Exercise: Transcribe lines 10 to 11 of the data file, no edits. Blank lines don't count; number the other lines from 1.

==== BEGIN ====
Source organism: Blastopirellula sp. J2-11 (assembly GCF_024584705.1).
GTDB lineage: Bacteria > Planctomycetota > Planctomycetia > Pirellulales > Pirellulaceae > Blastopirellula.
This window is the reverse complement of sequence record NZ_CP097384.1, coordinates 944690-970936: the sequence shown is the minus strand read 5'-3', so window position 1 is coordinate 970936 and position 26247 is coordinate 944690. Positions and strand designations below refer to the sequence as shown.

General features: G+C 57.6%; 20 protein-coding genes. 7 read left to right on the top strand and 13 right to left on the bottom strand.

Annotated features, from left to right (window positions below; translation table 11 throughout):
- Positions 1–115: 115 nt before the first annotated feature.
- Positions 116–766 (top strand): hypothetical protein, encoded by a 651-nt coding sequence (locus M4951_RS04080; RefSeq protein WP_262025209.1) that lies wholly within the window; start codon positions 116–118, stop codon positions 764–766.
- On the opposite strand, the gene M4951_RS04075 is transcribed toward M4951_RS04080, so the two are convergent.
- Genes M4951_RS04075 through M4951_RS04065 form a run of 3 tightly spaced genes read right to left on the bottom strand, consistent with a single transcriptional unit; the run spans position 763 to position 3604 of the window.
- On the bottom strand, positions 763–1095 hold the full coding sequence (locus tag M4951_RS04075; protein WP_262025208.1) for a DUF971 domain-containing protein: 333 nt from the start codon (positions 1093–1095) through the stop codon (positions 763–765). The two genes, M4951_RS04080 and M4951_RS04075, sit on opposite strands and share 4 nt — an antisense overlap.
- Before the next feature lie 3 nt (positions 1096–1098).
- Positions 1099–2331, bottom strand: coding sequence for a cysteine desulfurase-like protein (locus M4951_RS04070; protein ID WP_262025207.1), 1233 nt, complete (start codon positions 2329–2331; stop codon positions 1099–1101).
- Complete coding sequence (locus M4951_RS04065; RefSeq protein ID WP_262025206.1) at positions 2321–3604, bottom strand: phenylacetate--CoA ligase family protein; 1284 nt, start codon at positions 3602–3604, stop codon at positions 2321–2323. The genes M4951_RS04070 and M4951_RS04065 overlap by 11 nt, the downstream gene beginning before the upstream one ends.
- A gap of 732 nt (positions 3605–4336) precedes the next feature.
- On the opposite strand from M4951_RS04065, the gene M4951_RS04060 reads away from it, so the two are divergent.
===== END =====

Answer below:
- On the bottom strand, positions 763–1095 hold the full coding sequence (locus tag M4951_RS04075; protein WP_262025208.1) for a DUF971 domain-containing protein: 333 nt from the start codon (positions 1093–1095) through the stop codon (positions 763–765). The two genes, M4951_RS04080 and M4951_RS04075, sit on opposite strands and share 4 nt — an antisense overlap.
- Before the next feature lie 3 nt (positions 1096–1098).